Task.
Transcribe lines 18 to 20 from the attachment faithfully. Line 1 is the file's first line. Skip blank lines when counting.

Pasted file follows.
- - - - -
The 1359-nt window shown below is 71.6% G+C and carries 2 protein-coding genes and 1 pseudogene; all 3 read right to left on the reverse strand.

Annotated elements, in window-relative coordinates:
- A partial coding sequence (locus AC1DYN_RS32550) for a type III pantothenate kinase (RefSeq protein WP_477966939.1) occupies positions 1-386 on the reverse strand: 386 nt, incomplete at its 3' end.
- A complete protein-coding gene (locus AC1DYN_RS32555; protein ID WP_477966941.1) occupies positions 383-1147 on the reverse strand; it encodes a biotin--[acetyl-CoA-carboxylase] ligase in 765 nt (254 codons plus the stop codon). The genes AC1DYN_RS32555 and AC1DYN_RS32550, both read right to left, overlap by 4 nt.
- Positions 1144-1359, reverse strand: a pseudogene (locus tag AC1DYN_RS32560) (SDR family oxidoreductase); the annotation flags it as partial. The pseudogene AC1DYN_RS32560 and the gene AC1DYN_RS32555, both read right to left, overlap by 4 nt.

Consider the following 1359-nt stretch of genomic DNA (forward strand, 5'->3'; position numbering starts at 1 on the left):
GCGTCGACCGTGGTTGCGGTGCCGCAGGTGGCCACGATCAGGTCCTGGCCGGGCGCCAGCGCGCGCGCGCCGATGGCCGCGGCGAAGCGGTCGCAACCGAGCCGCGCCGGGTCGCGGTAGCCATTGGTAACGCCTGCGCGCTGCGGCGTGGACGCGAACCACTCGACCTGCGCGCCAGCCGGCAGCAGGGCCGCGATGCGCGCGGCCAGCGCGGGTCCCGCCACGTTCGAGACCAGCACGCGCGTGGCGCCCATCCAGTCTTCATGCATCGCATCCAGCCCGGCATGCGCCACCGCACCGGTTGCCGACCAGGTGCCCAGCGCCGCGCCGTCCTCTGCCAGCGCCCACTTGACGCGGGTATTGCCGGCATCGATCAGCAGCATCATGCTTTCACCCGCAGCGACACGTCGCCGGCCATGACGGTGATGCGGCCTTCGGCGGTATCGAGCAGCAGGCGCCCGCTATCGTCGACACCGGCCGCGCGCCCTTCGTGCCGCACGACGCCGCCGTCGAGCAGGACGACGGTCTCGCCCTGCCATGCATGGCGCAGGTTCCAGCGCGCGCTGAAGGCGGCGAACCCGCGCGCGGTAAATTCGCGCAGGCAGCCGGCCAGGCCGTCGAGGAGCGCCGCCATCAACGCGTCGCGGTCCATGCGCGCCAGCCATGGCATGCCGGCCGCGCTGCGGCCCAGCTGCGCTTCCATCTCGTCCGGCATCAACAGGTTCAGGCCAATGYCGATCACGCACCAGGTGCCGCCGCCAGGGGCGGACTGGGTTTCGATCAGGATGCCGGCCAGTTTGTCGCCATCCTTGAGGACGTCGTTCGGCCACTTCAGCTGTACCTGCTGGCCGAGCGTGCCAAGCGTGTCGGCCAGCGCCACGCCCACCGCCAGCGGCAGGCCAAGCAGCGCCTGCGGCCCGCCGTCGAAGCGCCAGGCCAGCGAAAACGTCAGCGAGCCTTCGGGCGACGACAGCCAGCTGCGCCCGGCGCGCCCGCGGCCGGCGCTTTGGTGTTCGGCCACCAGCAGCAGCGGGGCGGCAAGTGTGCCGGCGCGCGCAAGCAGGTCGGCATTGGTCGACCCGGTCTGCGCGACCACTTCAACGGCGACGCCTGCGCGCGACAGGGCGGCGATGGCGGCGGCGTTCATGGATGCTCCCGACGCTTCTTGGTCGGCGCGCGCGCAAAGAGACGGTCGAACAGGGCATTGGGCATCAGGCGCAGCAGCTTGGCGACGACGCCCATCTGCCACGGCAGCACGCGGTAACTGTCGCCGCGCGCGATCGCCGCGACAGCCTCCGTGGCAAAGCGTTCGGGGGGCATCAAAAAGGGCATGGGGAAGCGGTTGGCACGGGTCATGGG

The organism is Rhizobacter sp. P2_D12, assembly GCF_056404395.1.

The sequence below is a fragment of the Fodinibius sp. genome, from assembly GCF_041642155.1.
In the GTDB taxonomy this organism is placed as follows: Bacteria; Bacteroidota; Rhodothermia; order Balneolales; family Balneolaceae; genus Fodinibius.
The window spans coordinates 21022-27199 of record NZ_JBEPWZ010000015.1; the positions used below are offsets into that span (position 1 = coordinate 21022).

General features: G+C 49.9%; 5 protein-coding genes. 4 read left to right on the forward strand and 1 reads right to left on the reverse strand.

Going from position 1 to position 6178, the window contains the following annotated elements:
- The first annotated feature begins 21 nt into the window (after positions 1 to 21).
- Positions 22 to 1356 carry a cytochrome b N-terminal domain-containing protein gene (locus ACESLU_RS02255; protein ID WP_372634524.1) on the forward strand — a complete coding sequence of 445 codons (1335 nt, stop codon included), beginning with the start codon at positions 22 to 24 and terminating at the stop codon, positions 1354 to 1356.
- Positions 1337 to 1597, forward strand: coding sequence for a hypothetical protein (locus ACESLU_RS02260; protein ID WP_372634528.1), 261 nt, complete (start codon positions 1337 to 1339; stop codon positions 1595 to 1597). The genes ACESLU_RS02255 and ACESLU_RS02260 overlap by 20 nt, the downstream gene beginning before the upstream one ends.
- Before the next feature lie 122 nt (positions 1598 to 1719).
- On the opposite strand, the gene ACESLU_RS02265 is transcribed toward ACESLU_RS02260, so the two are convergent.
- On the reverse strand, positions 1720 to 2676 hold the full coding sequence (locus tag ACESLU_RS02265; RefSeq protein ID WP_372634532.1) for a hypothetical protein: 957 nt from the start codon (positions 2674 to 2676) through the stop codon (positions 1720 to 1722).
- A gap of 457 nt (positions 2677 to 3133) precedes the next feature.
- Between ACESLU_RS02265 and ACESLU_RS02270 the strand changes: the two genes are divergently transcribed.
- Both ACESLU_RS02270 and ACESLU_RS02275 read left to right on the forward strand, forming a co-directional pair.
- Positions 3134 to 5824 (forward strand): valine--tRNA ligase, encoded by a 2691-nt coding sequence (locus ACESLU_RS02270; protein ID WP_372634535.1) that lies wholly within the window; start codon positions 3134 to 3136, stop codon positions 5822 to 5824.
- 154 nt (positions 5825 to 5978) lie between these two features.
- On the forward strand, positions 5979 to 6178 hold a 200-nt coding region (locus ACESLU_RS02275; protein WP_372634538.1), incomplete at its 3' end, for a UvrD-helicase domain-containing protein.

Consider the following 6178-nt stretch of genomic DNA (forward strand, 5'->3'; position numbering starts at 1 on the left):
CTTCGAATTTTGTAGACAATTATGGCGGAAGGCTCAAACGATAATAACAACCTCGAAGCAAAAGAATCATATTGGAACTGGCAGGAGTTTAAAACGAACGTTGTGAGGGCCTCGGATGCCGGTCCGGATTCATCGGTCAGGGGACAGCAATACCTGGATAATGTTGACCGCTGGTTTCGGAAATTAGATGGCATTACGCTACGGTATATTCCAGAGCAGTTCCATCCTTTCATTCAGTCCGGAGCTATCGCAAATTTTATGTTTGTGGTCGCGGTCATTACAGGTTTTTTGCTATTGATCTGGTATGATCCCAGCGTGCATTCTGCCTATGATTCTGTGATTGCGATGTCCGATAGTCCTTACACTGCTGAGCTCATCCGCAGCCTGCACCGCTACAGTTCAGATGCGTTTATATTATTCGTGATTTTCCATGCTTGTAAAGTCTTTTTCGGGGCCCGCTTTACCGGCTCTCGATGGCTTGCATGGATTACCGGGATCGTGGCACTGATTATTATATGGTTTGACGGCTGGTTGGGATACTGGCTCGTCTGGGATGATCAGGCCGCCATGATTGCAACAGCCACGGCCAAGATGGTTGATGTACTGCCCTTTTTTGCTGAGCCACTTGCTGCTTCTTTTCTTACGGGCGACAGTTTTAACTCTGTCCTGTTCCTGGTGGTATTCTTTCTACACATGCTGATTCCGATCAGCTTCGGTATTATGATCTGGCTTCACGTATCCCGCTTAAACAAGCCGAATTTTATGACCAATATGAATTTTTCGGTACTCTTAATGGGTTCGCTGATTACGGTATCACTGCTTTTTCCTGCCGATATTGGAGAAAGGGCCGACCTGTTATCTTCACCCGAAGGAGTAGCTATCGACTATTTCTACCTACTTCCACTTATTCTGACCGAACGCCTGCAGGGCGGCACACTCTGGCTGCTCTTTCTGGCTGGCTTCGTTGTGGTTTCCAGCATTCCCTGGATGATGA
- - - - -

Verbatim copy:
- On the opposite strand, the gene ACESLU_RS02265 is transcribed toward ACESLU_RS02260, so the two are convergent.
- On the reverse strand, positions 1720 to 2676 hold the full coding sequence (locus tag ACESLU_RS02265; RefSeq protein ID WP_372634532.1) for a hypothetical protein: 957 nt from the start codon (positions 2674 to 2676) through the stop codon (positions 1720 to 1722).
- A gap of 457 nt (positions 2677 to 3133) precedes the next feature.